While it’s certainly a good milestone to reach, demand for Facebook Home appears to be dropping off. It took Facebook 10 days to hit 500,000 downloads and about twice that long to hit 1 million. Data fromÂ App Annie, which tracks app store rankings, shows that Facebook Home is currently below the top 100 Android apps in every country where it’s available. In the US, it barely cracked the top 50 at its peak and has since dropped out of the top 300.
Many developers would be ecstatic to have their app downloaded 1 million times, but for Facebook, that represents a drop in the bucket considering it has more thanÂ 750 millionÂ active monthly mobile users. It also seems unlikely that all of those who have downloaded the app continue to have it installed on their phones, considering that Facebook Home has just a two-star rating in Google Play right now.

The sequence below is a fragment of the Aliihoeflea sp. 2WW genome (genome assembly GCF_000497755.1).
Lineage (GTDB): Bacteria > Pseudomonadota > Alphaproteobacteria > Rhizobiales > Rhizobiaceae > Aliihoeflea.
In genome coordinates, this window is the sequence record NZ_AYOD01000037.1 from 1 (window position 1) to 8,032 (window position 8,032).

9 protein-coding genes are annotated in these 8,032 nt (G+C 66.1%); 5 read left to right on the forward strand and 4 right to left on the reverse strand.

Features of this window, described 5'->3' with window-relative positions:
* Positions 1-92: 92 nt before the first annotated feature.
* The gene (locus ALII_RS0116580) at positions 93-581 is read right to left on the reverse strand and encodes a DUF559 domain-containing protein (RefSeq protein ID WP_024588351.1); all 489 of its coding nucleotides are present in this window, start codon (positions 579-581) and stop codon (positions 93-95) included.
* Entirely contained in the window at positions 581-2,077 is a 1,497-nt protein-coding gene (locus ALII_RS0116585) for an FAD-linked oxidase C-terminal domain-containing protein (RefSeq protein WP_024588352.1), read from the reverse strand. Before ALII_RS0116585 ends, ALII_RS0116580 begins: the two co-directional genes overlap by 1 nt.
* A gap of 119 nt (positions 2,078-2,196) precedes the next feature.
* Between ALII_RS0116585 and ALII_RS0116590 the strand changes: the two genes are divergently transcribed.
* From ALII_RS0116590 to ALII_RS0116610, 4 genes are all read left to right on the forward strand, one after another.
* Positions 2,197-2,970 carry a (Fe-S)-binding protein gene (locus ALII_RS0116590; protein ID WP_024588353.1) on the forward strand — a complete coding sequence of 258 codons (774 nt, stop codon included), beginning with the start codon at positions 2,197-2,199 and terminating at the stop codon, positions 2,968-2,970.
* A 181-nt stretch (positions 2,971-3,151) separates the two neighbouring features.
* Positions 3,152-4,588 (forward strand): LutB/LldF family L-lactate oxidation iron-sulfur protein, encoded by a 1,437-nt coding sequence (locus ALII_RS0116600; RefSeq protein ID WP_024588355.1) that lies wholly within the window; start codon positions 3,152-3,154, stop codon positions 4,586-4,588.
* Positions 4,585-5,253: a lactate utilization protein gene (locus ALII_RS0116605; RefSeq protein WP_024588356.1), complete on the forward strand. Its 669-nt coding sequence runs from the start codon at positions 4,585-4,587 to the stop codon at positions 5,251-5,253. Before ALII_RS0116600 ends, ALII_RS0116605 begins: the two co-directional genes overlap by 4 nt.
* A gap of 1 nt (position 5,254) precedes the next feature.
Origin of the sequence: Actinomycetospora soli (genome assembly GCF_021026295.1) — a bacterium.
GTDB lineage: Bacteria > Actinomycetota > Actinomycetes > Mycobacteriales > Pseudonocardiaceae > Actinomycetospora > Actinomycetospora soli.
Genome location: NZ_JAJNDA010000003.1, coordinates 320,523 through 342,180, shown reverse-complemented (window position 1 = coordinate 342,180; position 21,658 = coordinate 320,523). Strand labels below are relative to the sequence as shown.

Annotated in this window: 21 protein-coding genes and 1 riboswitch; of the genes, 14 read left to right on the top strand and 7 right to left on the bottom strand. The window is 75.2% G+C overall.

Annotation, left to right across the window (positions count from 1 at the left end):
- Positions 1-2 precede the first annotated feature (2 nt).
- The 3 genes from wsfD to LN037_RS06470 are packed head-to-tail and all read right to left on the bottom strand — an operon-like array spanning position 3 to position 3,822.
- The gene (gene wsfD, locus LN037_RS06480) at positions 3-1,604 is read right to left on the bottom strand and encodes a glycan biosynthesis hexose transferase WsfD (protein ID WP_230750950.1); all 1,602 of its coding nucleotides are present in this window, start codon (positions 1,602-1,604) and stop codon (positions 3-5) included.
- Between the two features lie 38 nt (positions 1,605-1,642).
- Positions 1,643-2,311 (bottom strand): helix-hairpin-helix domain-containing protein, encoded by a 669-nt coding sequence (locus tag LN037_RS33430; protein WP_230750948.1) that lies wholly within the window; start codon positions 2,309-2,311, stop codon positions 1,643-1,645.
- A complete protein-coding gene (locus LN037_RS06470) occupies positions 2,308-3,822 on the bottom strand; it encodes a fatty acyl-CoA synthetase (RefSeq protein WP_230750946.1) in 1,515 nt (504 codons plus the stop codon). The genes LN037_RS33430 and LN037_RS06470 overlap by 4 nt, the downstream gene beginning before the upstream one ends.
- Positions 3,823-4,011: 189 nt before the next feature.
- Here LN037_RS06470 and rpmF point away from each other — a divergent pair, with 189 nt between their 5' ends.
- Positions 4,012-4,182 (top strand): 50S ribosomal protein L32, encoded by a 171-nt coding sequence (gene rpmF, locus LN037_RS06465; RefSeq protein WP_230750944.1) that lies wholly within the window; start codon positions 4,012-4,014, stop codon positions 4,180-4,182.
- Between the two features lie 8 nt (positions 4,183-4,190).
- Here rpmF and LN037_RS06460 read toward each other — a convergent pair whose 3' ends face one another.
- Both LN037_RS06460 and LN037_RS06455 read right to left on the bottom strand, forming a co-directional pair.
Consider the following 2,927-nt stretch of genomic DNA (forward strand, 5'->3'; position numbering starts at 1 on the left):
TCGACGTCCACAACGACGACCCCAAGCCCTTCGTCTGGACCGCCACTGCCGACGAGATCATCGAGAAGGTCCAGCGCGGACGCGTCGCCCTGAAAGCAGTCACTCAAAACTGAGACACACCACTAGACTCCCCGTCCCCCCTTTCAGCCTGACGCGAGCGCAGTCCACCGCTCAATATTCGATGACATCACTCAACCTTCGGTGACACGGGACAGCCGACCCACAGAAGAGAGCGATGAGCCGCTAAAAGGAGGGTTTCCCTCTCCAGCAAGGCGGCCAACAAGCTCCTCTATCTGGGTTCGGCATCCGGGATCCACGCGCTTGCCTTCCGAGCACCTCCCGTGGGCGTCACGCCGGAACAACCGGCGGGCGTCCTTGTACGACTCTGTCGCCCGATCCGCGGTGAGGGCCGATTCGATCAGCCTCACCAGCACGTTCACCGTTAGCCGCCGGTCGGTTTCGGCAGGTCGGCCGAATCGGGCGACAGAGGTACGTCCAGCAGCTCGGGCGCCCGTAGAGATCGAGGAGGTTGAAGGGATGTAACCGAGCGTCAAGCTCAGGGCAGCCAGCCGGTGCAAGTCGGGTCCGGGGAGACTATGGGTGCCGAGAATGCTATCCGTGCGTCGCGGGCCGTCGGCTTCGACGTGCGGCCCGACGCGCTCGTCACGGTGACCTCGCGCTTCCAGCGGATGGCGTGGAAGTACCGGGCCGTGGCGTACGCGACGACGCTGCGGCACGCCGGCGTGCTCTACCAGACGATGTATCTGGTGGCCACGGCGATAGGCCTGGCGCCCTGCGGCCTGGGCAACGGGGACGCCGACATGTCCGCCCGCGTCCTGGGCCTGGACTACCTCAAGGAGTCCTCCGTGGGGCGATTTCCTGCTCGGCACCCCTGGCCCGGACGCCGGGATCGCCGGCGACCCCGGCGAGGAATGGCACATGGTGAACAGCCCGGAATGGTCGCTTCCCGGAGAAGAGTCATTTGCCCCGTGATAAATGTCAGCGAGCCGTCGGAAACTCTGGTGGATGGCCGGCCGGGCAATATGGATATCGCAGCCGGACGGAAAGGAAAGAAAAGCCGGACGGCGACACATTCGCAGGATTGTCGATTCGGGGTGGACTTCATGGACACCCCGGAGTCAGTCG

Facebook HomeÂ for AndroidÂ just went live. In addition to using it on the newly available HTC First, you’ll be able to get it on “select” Android phones including the HTC One, HTC One X, HTC One X+, Samsung Galaxy S III and Samsung Galaxy Note II. Go get your homescreen on. [Google Play]
But for those who do not own these phones can use these modded apks ofÂ FacebookÂ home,
1)Download all the 3 apks.
2)Uninstall previous installations of facebook messenger and facebook.
3)Install these apks using file manager.
The site said the move aims to stop users being bombarded with messages from strangers.
Those who want to contact a non-friends can now either pay a fee of around 71p to send the message directly to a person’s inbox along with an automatic alert, or send the message for free to a less visible folder.